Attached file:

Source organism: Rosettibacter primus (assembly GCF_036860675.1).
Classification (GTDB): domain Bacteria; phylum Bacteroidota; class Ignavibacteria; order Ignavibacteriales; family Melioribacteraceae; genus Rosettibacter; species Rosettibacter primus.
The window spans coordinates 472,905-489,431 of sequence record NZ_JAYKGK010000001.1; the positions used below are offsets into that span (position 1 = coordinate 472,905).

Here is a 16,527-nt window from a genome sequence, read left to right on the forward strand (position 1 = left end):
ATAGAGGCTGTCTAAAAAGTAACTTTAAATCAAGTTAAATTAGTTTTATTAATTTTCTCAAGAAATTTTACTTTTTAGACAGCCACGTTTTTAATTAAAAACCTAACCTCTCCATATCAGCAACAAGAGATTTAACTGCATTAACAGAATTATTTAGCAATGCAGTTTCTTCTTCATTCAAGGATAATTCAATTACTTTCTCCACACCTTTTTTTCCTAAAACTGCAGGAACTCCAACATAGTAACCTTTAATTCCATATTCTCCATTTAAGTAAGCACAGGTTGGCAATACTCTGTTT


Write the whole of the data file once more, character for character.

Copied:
Source organism: Rosettibacter primus (assembly GCF_036860675.1).
Classification (GTDB): domain Bacteria; phylum Bacteroidota; class Ignavibacteria; order Ignavibacteriales; family Melioribacteraceae; genus Rosettibacter; species Rosettibacter primus.
The window spans coordinates 472,905-489,431 of sequence record NZ_JAYKGK010000001.1; the positions used below are offsets into that span (position 1 = coordinate 472,905).

Here is a 16,527-nt window from a genome sequence, read left to right on the forward strand (position 1 = left end):
ATAGAGGCTGTCTAAAAAGTAACTTTAAATCAAGTTAAATTAGTTTTATTAATTTTCTCAAGAAATTTTACTTTTTAGACAGCCACGTTTTTAATTAAAAACCTAACCTCTCCATATCAGCAACAAGAGATTTAACTGCATTAACAGAATTATTTAGCAATGCAGTTTCTTCTTCATTCAAGGATAATTCAATTACTTTCTCCACACCTTTTTTTCCTAAAACTGCAGGAACTCCAACATAGTAACCTTTAATTCCATATTCTCCATTTAAGTAAGCACAGGTTGGCAATACTCTGTTT